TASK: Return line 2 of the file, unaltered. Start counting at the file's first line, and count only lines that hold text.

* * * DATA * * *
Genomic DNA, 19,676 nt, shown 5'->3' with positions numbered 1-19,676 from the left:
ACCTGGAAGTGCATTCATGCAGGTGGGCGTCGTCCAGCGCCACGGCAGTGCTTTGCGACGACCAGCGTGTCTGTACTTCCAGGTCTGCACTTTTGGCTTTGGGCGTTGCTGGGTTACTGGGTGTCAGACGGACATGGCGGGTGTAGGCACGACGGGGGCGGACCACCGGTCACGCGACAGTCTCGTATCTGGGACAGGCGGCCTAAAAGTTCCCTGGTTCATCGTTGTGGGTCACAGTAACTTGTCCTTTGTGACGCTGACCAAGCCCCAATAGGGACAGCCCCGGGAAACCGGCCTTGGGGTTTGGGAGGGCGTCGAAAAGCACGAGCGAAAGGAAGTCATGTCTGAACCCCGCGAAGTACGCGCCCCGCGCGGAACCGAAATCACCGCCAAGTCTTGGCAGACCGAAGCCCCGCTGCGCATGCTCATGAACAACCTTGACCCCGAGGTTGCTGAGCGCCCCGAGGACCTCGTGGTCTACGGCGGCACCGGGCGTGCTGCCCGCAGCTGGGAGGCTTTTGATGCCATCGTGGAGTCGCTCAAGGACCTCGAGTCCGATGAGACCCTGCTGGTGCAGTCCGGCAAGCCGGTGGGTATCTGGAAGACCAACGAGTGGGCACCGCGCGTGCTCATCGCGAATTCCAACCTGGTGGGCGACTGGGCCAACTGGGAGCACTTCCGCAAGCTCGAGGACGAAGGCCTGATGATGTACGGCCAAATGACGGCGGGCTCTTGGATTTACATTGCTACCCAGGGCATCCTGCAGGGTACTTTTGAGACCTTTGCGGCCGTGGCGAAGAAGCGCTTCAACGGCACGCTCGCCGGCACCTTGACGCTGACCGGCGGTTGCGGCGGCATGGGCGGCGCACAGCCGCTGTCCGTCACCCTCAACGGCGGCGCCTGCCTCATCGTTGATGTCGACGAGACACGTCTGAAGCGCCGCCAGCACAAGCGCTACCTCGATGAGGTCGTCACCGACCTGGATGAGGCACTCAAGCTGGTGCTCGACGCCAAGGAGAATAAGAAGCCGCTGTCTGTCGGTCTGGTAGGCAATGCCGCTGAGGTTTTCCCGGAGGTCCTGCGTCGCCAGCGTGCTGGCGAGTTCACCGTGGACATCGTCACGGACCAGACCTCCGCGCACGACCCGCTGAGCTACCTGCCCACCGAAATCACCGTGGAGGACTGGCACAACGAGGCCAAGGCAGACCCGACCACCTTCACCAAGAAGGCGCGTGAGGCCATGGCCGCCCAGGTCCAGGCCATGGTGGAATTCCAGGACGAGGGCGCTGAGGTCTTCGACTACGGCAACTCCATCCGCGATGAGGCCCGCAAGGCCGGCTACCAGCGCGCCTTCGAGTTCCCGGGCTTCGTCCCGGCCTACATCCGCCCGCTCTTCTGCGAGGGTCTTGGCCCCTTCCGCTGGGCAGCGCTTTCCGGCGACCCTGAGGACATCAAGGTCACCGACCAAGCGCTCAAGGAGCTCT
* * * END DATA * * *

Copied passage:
ACCTGGAAGTGCATTCATGCAGGTGGGCGTCGTCCAGCGCCACGGCAGTGCTTTGCGACGACCAGCGTGTCTGTACTTCCAGGTCTGCACTTTTGGCTTTGGGCGTTGCTGGGTTACTGGGTGTCAGACGGACATGGCGGGTGTAGGCACGACGGGGGCGGACCACCGGTCACGCGACAGTCTCGTATCTGGGACAGGCGGCCTAAAAGTTCCCTGGTTCATCGTTGTGGGTCACAGTAACTTGTCCTTTGTGACGCTGACCAAGCCCCAATAGGGACAGCCCCGGGAAACCGGCCTTGGGGTTTGGGAGGGCGTCGAAAAGCACGAGCGAAAGGAAGTCATGTCTGAACCCCGCGAAGTACGCGCCCCGCGCGGAACCGAAATCACCGCCAAGTCTTGGCAGACCGAAGCCCCGCTGCGCATGCTCATGAACAACCTTGACCCCGAGGTTGCTGAGCGCCCCGAGGACCTCGTGGTCTACGGCGGCACCGGGCGTGCTGCCCGCAGCTGGGAGGCTTTTGATGCCATCGTGGAGTCGCTCAAGGACCTCGAGTCCGATGAGACCCTGCTGGTGCAGTCCGGCAAGCCGGTGGGTATCTGGAAGACCAACGAGTGGGCACCGCGCGTGCTCATCGCGAATTCCAACCTGGTGGGCGACTGGGCCAACTGGGAGCACTTCCGCAAGCTCGAGGACGAAGGCCTGATGATGTACGGCCAAATGACGGCGGGCTCTTGGATTTACATTGCTACCCAGGGCATCCTGCAGGGTACTTTTGAGACCTTTGCGGCCGTGGCGAAGAAGCGCTTCAACGGCACGCTCGCCGGCACCTTGACGCTGACCGGCGGTTGCGGCGGCATGGGCGGCGCACAGCCGCTGTCCGTCACCCTCAACGGCGGCGCCTGCCTCATCGTTGATGTCGACGAGACACGTCTGAAGCGCCGCCAGCACAAGCGCTACCTCGATGAGGTCGTCACCGACCTGGATGAGGCACTCAAGCTGGTGCTCGACGCCAAGGAGAATAAGAAGCCGCTGTCTGTCGGTCTGGTAGGCAATGCCGCTGAGGTTTTCCCGGAGGTCCTGCGTCGCCAGCGTGCTGGCGAGTTCACCGTGGACATCGTCACGGACCAGACCTCCGCGCACGACCCGCTGAGCTACCTGCCCACCGAAATCACCGTGGAGGACTGGCACAACGAGGCCAAGGCAGACCCGACCACCTTCACCAAGAAGGCGCGTGAGGCCATGGCCGCCCAGGTCCAGGCCATGGTGGAATTCCAGGACGAGGGCGCTGAGGTCTTCGACTACGGCAACTCCATCCGCGATGAGGCCCGCAAGGCCGGCTACCAGCGCGCCTTCGAGTTCCCGGGCTTCGTCCCGGCCTACATCCGCCCGCTCTTCTGCGAGGGTCTTGGCCCCTTCCGCTGGGCAGCGCTTTCCGGCGACCCTGAGGACATCAAGGTCACCGACCAAGCGCTCAAGGAGCTCT